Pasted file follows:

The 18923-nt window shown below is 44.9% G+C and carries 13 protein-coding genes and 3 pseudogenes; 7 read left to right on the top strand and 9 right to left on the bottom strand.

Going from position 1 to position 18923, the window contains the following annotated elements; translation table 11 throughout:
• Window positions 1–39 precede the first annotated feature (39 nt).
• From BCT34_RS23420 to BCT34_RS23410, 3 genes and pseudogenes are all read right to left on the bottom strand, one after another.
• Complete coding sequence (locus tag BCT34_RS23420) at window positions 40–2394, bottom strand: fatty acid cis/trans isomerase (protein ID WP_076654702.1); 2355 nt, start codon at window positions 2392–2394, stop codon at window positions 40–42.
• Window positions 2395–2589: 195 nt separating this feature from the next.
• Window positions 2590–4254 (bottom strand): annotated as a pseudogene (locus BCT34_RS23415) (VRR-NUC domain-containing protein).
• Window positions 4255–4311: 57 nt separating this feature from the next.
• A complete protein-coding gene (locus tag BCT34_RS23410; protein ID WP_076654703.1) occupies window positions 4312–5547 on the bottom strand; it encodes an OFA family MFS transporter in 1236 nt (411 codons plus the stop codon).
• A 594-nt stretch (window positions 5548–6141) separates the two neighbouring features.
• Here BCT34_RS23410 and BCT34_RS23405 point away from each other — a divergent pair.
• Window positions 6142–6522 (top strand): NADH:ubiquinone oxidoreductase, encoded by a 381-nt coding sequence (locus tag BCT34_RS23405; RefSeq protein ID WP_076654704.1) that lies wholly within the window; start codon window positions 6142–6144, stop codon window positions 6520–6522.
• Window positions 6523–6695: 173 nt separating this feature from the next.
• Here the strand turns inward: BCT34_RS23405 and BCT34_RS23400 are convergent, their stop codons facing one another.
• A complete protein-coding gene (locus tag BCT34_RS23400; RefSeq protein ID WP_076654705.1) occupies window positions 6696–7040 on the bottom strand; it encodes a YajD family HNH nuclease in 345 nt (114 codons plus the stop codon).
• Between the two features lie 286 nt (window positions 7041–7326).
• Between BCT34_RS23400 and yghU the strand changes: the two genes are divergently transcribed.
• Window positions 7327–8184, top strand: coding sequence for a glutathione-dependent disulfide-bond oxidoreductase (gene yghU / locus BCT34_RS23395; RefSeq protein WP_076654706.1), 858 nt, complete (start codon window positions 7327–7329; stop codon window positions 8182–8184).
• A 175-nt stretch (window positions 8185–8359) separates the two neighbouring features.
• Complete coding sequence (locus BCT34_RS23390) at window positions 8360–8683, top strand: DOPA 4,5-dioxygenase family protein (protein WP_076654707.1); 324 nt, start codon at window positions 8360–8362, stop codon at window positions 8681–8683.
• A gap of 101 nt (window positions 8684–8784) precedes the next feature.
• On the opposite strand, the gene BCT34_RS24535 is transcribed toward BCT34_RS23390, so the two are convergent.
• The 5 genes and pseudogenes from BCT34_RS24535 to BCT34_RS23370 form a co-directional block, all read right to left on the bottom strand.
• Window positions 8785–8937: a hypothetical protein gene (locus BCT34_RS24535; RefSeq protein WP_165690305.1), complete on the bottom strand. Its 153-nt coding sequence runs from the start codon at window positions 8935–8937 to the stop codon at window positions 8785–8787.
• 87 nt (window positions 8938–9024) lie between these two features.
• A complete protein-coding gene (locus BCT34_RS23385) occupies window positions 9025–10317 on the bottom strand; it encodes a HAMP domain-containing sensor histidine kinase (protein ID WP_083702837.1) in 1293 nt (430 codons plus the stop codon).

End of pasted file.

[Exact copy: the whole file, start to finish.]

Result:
The 18923-nt window shown below is 44.9% G+C and carries 13 protein-coding genes and 3 pseudogenes; 7 read left to right on the top strand and 9 right to left on the bottom strand.

Going from position 1 to position 18923, the window contains the following annotated elements; translation table 11 throughout:
• Window positions 1–39 precede the first annotated feature (39 nt).
• From BCT34_RS23420 to BCT34_RS23410, 3 genes and pseudogenes are all read right to left on the bottom strand, one after another.
• Complete coding sequence (locus tag BCT34_RS23420) at window positions 40–2394, bottom strand: fatty acid cis/trans isomerase (protein ID WP_076654702.1); 2355 nt, start codon at window positions 2392–2394, stop codon at window positions 40–42.
• Window positions 2395–2589: 195 nt separating this feature from the next.
• Window positions 2590–4254 (bottom strand): annotated as a pseudogene (locus BCT34_RS23415) (VRR-NUC domain-containing protein).
• Window positions 4255–4311: 57 nt separating this feature from the next.
• A complete protein-coding gene (locus tag BCT34_RS23410; protein ID WP_076654703.1) occupies window positions 4312–5547 on the bottom strand; it encodes an OFA family MFS transporter in 1236 nt (411 codons plus the stop codon).
• A 594-nt stretch (window positions 5548–6141) separates the two neighbouring features.
• Here BCT34_RS23410 and BCT34_RS23405 point away from each other — a divergent pair.
• Window positions 6142–6522 (top strand): NADH:ubiquinone oxidoreductase, encoded by a 381-nt coding sequence (locus tag BCT34_RS23405; RefSeq protein ID WP_076654704.1) that lies wholly within the window; start codon window positions 6142–6144, stop codon window positions 6520–6522.
• Window positions 6523–6695: 173 nt separating this feature from the next.
• Here the strand turns inward: BCT34_RS23405 and BCT34_RS23400 are convergent, their stop codons facing one another.
• A complete protein-coding gene (locus tag BCT34_RS23400; RefSeq protein ID WP_076654705.1) occupies window positions 6696–7040 on the bottom strand; it encodes a YajD family HNH nuclease in 345 nt (114 codons plus the stop codon).
• Between the two features lie 286 nt (window positions 7041–7326).
• Between BCT34_RS23400 and yghU the strand changes: the two genes are divergently transcribed.
• Window positions 7327–8184, top strand: coding sequence for a glutathione-dependent disulfide-bond oxidoreductase (gene yghU / locus BCT34_RS23395; RefSeq protein WP_076654706.1), 858 nt, complete (start codon window positions 7327–7329; stop codon window positions 8182–8184).
• A 175-nt stretch (window positions 8185–8359) separates the two neighbouring features.
• Complete coding sequence (locus BCT34_RS23390) at window positions 8360–8683, top strand: DOPA 4,5-dioxygenase family protein (protein WP_076654707.1); 324 nt, start codon at window positions 8360–8362, stop codon at window positions 8681–8683.
• A gap of 101 nt (window positions 8684–8784) precedes the next feature.
• On the opposite strand, the gene BCT34_RS24535 is transcribed toward BCT34_RS23390, so the two are convergent.
• The 5 genes and pseudogenes from BCT34_RS24535 to BCT34_RS23370 form a co-directional block, all read right to left on the bottom strand.
• Window positions 8785–8937: a hypothetical protein gene (locus BCT34_RS24535; RefSeq protein WP_165690305.1), complete on the bottom strand. Its 153-nt coding sequence runs from the start codon at window positions 8935–8937 to the stop codon at window positions 8785–8787.
• 87 nt (window positions 8938–9024) lie between these two features.
• A complete protein-coding gene (locus BCT34_RS23385) occupies window positions 9025–10317 on the bottom strand; it encodes a HAMP domain-containing sensor histidine kinase (protein ID WP_083702837.1) in 1293 nt (430 codons plus the stop codon).